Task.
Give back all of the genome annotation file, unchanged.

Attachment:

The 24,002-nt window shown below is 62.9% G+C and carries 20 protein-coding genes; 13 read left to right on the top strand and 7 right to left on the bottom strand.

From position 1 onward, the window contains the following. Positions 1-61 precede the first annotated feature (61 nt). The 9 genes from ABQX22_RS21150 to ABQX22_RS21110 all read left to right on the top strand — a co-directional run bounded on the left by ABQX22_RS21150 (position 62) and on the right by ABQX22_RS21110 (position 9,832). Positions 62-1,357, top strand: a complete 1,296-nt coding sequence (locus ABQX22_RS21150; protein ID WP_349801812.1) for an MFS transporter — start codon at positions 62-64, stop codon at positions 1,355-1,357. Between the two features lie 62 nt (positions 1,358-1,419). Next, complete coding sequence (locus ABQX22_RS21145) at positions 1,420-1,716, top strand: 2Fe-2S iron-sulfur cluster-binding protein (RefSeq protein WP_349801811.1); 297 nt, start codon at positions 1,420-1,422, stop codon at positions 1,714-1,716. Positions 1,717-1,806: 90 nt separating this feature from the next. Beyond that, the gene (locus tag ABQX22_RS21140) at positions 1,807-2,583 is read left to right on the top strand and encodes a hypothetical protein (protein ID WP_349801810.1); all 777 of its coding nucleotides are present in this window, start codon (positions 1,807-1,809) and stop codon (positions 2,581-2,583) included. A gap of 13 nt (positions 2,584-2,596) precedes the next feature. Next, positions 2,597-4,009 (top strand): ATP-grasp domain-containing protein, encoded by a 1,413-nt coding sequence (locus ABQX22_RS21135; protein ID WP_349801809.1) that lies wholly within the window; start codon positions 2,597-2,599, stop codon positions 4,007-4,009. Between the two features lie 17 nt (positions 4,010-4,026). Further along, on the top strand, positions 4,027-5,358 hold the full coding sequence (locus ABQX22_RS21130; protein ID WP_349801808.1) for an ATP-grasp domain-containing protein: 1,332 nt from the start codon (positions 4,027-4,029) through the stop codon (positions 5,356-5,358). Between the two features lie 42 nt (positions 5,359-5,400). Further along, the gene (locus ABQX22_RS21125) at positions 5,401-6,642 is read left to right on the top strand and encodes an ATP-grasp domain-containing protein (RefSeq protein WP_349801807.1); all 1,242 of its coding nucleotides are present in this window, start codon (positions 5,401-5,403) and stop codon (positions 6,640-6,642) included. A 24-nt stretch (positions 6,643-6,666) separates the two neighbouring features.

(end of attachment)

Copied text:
The 24,002-nt window shown below is 62.9% G+C and carries 20 protein-coding genes; 13 read left to right on the top strand and 7 right to left on the bottom strand.

From position 1 onward, the window contains the following. Positions 1-61 precede the first annotated feature (61 nt). The 9 genes from ABQX22_RS21150 to ABQX22_RS21110 all read left to right on the top strand — a co-directional run bounded on the left by ABQX22_RS21150 (position 62) and on the right by ABQX22_RS21110 (position 9,832). Positions 62-1,357, top strand: a complete 1,296-nt coding sequence (locus ABQX22_RS21150; protein ID WP_349801812.1) for an MFS transporter — start codon at positions 62-64, stop codon at positions 1,355-1,357. Between the two features lie 62 nt (positions 1,358-1,419). Next, complete coding sequence (locus ABQX22_RS21145) at positions 1,420-1,716, top strand: 2Fe-2S iron-sulfur cluster-binding protein (RefSeq protein WP_349801811.1); 297 nt, start codon at positions 1,420-1,422, stop codon at positions 1,714-1,716. Positions 1,717-1,806: 90 nt separating this feature from the next. Beyond that, the gene (locus tag ABQX22_RS21140) at positions 1,807-2,583 is read left to right on the top strand and encodes a hypothetical protein (protein ID WP_349801810.1); all 777 of its coding nucleotides are present in this window, start codon (positions 1,807-1,809) and stop codon (positions 2,581-2,583) included. A gap of 13 nt (positions 2,584-2,596) precedes the next feature. Next, positions 2,597-4,009 (top strand): ATP-grasp domain-containing protein, encoded by a 1,413-nt coding sequence (locus ABQX22_RS21135; protein ID WP_349801809.1) that lies wholly within the window; start codon positions 2,597-2,599, stop codon positions 4,007-4,009. Between the two features lie 17 nt (positions 4,010-4,026). Further along, on the top strand, positions 4,027-5,358 hold the full coding sequence (locus ABQX22_RS21130; protein ID WP_349801808.1) for an ATP-grasp domain-containing protein: 1,332 nt from the start codon (positions 4,027-4,029) through the stop codon (positions 5,356-5,358). Between the two features lie 42 nt (positions 5,359-5,400). Further along, the gene (locus ABQX22_RS21125) at positions 5,401-6,642 is read left to right on the top strand and encodes an ATP-grasp domain-containing protein (RefSeq protein WP_349801807.1); all 1,242 of its coding nucleotides are present in this window, start codon (positions 5,401-5,403) and stop codon (positions 6,640-6,642) included. A 24-nt stretch (positions 6,643-6,666) separates the two neighbouring features.